Berries from the European Mistletoe (Viscum album) possess a sticky tissue called viscin that facilitates adhesion and germination onto host trees. Recent studies of viscin have demonstrated its adhesive capacity on a range of natural and synthetic surfaces including wood, skin, metals, and plastic. Yet, the underlying mechanisms remain poorly understood. Here, an investigation of the adhesive performance of mistletoe viscin is performed, demonstrating its hygroscopic nature and ability to self‐heal following adhesive failure. It is identified that adhesion originates from a water‐soluble adhesive component that can be extracted, isolated, and characterized independently. Lap shear mechanical testing indicates that the mistletoe adhesive extract (MAE) outperforms native viscin tissue, as well as gum arabic and arabinogalactan—common plant‐based adhesives. Furthermore, humidity uptake experiments reveal that MAE can reversibly absorb nearly 100% of its mass in water from the atmosphere. In‐depth spectroscopic and mass spectrometry investigations reveal a composition consisting primarily of an atypical arabinogalactan, with additional sugar alcohols. Finally, several proof‐of‐concept applications are demonstrated using MAE for hygro‐responsive reversible adhesion between various surfaces including skin, plastic, PDMS, and paper, revealing that MAE holds potential as a biorenewable and reusable adhesive for applications in cosmetics, packaging, and potentially, tissue engineering.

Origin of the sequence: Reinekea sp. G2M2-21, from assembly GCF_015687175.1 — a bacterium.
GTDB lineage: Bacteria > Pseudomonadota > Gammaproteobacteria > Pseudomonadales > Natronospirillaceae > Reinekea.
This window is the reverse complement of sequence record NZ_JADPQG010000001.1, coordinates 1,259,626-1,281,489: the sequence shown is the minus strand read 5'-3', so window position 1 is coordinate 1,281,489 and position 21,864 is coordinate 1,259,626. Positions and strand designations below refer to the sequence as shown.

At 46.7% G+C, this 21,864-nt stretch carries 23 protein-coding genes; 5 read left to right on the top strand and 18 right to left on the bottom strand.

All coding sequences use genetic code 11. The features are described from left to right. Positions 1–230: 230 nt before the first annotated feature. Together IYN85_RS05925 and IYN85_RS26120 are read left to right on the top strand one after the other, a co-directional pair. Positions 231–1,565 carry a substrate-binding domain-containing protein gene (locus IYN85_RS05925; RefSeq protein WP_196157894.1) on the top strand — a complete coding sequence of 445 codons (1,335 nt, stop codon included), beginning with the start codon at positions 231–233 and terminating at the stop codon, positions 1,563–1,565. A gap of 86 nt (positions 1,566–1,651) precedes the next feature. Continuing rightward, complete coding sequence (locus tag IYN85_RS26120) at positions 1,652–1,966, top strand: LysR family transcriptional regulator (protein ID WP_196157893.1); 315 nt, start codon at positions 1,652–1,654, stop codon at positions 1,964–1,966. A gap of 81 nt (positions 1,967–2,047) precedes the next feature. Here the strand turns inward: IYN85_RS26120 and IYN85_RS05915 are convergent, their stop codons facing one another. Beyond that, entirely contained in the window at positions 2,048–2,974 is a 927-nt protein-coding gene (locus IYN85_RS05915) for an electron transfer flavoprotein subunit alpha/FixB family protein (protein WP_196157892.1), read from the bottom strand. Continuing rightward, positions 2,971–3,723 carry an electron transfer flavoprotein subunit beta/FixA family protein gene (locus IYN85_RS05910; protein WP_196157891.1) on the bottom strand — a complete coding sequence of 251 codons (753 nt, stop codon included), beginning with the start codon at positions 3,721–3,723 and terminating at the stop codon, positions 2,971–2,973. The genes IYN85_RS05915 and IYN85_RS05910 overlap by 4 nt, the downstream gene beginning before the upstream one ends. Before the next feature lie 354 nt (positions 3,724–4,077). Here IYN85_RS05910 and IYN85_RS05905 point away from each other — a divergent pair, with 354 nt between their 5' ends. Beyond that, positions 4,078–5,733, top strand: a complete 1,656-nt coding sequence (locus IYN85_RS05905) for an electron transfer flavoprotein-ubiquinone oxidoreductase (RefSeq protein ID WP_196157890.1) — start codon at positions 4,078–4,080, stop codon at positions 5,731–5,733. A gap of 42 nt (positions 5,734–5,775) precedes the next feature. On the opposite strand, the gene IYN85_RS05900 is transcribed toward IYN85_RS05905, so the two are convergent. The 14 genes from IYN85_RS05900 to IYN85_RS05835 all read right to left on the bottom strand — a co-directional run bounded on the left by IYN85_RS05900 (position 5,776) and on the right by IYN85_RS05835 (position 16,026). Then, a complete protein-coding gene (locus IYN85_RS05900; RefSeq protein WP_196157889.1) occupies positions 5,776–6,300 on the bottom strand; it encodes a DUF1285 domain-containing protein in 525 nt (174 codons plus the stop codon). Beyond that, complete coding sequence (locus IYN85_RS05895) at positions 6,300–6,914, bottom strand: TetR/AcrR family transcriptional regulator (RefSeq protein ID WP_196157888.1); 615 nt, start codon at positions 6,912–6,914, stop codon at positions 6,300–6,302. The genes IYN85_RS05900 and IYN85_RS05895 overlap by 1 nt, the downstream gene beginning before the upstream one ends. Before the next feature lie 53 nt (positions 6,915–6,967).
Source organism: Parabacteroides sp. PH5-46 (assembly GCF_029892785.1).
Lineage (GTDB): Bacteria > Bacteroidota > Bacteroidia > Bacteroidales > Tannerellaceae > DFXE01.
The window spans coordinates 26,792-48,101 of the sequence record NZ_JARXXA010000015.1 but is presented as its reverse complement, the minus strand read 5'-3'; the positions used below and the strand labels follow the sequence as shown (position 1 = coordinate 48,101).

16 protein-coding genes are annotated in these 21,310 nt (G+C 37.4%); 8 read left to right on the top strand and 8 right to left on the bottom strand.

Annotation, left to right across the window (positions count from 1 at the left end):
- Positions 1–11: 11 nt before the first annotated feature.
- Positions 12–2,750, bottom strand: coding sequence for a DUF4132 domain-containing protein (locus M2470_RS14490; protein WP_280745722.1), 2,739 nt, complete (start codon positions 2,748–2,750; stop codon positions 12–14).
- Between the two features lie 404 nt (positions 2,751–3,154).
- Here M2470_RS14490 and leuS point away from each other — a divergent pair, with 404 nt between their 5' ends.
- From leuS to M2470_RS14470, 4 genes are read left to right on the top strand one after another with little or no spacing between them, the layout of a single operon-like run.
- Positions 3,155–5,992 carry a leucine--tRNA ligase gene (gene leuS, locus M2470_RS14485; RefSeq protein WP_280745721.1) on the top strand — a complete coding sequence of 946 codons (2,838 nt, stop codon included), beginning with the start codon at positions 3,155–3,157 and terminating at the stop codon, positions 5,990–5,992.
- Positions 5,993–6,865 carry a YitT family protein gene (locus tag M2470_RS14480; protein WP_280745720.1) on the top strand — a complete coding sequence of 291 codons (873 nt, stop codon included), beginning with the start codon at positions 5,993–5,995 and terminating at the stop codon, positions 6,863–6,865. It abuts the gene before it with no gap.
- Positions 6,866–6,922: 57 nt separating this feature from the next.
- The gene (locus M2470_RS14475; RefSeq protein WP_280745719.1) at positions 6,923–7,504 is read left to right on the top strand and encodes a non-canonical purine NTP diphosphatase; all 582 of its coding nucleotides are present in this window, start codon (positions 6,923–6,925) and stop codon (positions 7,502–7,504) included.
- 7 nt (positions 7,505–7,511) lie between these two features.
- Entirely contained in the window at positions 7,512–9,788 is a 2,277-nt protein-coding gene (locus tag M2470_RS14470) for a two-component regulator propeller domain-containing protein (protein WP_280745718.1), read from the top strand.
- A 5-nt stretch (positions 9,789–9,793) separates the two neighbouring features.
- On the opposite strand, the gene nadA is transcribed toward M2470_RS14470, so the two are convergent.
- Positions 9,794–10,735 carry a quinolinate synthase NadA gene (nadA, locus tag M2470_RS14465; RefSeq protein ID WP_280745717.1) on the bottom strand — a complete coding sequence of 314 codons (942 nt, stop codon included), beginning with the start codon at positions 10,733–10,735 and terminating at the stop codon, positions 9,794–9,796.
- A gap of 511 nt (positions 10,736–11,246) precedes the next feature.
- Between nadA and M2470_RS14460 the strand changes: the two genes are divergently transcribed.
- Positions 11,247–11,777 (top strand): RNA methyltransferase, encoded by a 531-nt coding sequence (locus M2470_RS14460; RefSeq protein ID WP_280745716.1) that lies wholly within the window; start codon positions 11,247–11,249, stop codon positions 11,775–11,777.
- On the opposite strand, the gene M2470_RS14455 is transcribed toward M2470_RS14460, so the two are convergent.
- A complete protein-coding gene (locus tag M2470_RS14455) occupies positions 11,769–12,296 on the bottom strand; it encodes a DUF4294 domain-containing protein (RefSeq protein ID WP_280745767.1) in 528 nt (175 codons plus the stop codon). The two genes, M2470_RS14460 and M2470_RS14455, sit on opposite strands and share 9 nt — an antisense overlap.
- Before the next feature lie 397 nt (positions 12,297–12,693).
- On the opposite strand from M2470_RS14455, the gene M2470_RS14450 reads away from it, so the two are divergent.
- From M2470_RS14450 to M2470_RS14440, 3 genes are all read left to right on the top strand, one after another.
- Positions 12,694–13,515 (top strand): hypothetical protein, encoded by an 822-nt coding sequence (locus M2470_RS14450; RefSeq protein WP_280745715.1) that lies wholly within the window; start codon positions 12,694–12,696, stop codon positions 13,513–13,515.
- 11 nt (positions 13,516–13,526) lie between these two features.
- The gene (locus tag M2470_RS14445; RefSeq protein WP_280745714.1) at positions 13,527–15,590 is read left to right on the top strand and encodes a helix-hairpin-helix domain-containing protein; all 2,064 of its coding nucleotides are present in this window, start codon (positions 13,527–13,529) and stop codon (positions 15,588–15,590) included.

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  8. Abstract